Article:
He went on to speak on the previous restructuring Nigerians had. According to him: “In 1960 the independence Constitution was introduced which changed from a colonial outpost to an independent country. In 1963 there was a restructuring which imposed a republican constitution in the country which brought republicanism with a President elected by the Parliament and a Prime Minister elected from the party with the highest number of seats in the parliament. In 1963 a Region known as Mid Western Region was carved out of the old western region bringing the total number of regions in the country to four. The military took over power on the 15 January 1966 and repealed the republican constitution and replaced it with a military decree known as the Constitution (Suspension and Modification) Decree No 1 of 1966 otherwise known as Unitary Decree. The decree abolished the federal system and the regional structure respectively and replaced with Unitary system and provincialism. Another restructuring took place on the 27 May 1967, when the country was divided into 12 States. Restructuring took place in 1976; 1987 and 1991 in the form of States creation. So restructuring is not a novelty in Nigeria. Most of the restructuring was done through colonial regulations and military decrees. We have never had a democratic restructuring since 1963. How do we carry out restructuring in a democratic system? This is the knotty and nagging question.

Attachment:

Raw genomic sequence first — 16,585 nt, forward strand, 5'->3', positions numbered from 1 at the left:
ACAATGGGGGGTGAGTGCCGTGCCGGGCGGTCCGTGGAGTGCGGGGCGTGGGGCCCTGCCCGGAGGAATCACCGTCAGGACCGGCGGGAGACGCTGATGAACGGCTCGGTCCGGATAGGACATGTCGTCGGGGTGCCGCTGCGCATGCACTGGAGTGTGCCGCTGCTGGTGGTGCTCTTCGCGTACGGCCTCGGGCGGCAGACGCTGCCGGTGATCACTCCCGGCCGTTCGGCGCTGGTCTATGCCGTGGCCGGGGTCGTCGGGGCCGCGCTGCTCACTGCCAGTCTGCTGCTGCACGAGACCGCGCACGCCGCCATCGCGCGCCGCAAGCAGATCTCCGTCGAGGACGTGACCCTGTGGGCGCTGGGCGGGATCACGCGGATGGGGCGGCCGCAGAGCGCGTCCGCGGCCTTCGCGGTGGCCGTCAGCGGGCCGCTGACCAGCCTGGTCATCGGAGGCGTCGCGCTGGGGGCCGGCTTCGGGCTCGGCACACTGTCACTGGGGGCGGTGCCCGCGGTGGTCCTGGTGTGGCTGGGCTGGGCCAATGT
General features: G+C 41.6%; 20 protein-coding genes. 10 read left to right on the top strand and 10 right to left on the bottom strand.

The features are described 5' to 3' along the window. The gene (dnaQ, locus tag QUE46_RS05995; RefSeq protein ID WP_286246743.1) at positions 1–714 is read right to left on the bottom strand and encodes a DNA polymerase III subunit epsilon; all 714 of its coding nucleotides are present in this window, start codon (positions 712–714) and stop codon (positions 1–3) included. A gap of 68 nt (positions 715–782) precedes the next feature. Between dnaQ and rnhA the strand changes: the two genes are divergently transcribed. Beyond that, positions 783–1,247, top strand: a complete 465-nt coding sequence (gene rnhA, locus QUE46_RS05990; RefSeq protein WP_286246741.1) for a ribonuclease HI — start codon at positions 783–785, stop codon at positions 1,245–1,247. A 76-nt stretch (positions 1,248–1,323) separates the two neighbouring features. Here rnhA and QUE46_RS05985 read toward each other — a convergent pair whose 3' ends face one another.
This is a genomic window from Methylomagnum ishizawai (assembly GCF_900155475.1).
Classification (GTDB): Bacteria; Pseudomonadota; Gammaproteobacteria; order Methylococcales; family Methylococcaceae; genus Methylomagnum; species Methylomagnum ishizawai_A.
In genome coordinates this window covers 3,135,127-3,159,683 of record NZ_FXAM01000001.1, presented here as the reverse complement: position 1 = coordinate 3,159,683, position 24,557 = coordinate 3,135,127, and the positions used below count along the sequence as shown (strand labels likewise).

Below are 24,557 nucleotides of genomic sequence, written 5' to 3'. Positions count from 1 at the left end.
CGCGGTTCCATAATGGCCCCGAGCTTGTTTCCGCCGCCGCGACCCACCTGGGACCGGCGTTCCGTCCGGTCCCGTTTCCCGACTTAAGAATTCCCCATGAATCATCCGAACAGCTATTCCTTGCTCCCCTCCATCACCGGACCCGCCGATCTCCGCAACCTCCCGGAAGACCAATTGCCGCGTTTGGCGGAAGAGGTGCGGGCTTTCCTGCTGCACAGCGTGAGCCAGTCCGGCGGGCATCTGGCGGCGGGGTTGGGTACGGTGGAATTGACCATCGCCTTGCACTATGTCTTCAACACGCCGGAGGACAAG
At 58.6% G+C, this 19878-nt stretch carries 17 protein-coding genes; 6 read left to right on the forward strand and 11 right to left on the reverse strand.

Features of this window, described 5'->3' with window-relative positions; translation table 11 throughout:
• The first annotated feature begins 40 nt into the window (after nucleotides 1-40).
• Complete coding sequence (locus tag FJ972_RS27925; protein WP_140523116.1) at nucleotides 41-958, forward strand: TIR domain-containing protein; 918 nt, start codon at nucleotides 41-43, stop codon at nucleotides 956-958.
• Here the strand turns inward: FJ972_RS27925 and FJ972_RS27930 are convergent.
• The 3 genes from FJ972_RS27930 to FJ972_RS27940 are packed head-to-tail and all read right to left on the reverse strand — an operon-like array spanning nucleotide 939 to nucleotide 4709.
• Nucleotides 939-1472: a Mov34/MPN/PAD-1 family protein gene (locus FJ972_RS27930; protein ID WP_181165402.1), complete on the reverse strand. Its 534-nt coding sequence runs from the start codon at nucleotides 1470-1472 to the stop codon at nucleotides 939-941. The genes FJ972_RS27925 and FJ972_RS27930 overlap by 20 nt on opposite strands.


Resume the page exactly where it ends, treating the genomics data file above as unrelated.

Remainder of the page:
However President Buhari as a constitutionalist has advanced us to pursue it legitimately and constitutional through the National and States Assemblies which are the only institutions empowered by the constitutional order prevailing in the country to restructure the country through the process of constitutional amendments. I challenge those who have a different perspective to tell us to restructure the country without carrying out a constitutional amendment. But some people expect or want the President to restructure the country through administrative fiat when he has no such power. This is crux of the matter.